Chem. Engr. Education, 34(4), 326-327 (2000).
IS TECHNOLOGY A FRIEND OR FOE OF LEARNING?
Richard M. Felder and Rebecca Brent
North Carolina State University
In almost every teaching workshop we give, someone asks if the rise of instructional technology and distance learning signals the end of higher education as we know it. As it happens, we believe it does, but we regard this as good news, not bad. Consider the following two scenarios.
Sharon boots up her computer, connects to her heat and mass transfer course web site, checks out the assignment schedule, sighs heavily, and gets to work. In the next hour and a quarter, she
Fred goes to his 8 a.m. heat and mass transfer class, drops his homework on the front desk, takes his seat, yawns, and wonders if he’ll be able to stay awake until 9:15. Professor Maxwell greets the class and asks the students if they have any questions. One of them asks about a homework problem and she goes through the solution on the board. She then draws a block diagram of a heat exchanger and writes the energy balance and heat transfer equations. When she finishes writing the last equation she asks the class how they would determine the film coefficients in the expression for the overall heat transfer coefficient. Fred vaguely recalls something about correlations from the last lecture but doesn’t feel inclined to say anything. When no one volunteers a response the professor reminds the class about the correlations and writes the equation for one of them on the board, and then completes the calculations. She asks again if any of the students have questions, and they don’t. She then notes that different correlations must be used for laminar flow, and she writes an expression for one of them. While she is writing Fred glances at his watch, sees that it is 9:13, and closes his notebook. The instant she finishes he wakes his neighbor and heads for the door with the rest of the class.
These scenarios raise a question currently being pondered throughout the academic world. If Sharon and Fred are roughly equivalent in intelligence and knowledge of the course prerequisites, which of them will learn more—the one taught in the live classroom or the one taught with technology? There’s no way to know for sure, of course—how much a student learns in a course depends on many things—but technology is the way to bet in this example. The rich mixture of visual and verbal information, self-tests of knowledge and conceptual understanding, practice in problem-solving methods, and immediate individual feedback provided by the technology in Scenario 1 are far more likely to promote deep learning than the passive environment of the traditional lecture class...and the fact that Sharon lives 750 miles away from her instructor’s campus and has never seen him in person doesn’t change the likelihood that she will learn more and at a deeper level than Fred.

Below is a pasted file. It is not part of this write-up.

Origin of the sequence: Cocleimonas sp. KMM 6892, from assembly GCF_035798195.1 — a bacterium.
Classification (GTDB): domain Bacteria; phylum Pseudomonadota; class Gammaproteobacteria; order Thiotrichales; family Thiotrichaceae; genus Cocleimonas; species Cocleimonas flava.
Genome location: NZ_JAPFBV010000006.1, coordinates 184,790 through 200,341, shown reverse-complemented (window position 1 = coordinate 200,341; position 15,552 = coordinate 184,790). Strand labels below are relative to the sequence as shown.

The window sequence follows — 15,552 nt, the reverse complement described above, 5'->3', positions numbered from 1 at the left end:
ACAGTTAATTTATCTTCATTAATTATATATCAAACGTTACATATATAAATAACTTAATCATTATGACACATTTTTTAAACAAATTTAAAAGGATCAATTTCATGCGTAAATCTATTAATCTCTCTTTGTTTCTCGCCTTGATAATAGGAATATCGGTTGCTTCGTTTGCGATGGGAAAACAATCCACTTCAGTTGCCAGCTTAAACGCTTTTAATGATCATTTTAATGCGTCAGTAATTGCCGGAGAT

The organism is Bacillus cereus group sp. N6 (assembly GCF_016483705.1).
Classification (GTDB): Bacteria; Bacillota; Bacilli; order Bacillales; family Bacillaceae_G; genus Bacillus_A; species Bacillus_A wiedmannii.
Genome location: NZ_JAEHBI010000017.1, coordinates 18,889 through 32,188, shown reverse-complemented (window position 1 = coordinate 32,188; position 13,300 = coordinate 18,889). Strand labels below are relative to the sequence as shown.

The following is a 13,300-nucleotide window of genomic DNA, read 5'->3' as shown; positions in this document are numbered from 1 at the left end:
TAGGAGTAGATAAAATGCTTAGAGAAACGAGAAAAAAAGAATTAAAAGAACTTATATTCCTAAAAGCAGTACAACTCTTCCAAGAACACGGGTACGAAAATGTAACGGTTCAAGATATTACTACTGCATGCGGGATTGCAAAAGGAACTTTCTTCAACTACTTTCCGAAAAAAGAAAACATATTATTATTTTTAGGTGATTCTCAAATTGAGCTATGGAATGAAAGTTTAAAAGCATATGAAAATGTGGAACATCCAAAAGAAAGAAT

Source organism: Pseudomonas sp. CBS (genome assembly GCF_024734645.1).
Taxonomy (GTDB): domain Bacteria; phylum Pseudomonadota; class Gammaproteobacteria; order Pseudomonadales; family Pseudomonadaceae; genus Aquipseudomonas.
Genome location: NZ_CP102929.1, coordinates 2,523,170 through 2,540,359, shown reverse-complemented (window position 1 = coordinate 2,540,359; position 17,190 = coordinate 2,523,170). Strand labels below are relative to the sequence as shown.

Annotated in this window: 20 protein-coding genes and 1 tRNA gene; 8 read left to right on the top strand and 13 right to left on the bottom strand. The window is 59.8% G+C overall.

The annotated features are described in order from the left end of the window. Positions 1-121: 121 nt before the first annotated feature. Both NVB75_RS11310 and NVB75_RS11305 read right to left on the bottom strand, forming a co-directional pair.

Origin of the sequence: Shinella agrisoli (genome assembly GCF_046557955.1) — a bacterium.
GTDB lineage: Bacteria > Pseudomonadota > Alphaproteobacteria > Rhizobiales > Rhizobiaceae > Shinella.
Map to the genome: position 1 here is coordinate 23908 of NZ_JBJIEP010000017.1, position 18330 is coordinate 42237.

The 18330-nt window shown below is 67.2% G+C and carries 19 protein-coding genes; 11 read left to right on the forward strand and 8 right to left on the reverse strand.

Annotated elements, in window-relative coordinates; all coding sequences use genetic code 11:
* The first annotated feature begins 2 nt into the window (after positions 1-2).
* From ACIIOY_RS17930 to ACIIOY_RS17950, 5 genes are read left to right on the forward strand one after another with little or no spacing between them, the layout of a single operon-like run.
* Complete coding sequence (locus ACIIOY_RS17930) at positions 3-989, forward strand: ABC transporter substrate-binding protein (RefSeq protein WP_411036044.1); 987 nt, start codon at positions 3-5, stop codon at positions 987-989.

This speculation is not baseless: studies comparing technology-based and traditional course offerings are beginning to appear with regularity, and technology is looking better all the time.1,2 Universities that specialize in distance education are learning how to use multimedia courseware and the Internet effectively and the quality of their offerings is gaining increasing recognition. When students in the near future have a choice between (a) attending passive lectures at fixed locations and times in a campus-based curriculum and (b) completing interactive multimedia tutorials at any convenient place and time in a distance-based curriculum, guess which alternative more of them will begin to choose.
This is not to say that technology is a panacea. Passive instructional technology—e.g., simply pointing a video camera at a conventional lecture or using the Web only to display text and pictures—does not promote much learning, no matter how dynamic the lecturer or how colorful the graphic images. Moreover, even at its best technology will never be able to do some things that first-rate teachers do routinely, such as advising, encouraging, motivating, and serving as role models for students, helping them develop the communication and interpersonal skills they will need to succeed in their careers, and getting them to teach and learn from one another. Most successful people can think back to at least one gifted teacher who changed their lives by doing one or more of these things; it is unlikely that anyone will ever be able to do the same for a software package.
Here, then, is what our crystal ball says about the future of higher education. An increasing share of undergraduate degrees will be earned in well-designed distance-based programs at conventional universities and institutions without walls like the British Open University,3 and an increasing number of people will bypass college altogether and seek competency-based certification in fields like information technology. Some highly ranked research universities will still teach traditionally and continue to attract undergraduates by virtue of their prestige, serving primarily as training grounds for graduate schools. Many of the much greater number of less prestigious universities will try to keep doing business as usual, but having to compete for a shrinking pool of undergraduates will force them to either change their practices or close their doors. And a growing number of universities will systematically incorporate interactive multimedia-based instructional software in their live classroom-based courses, making sure that the courses are taught by professors who serve as true mentors to their students and not just transmitters of information. These universities will continue to thrive—and they will provide the best college education anyone can get.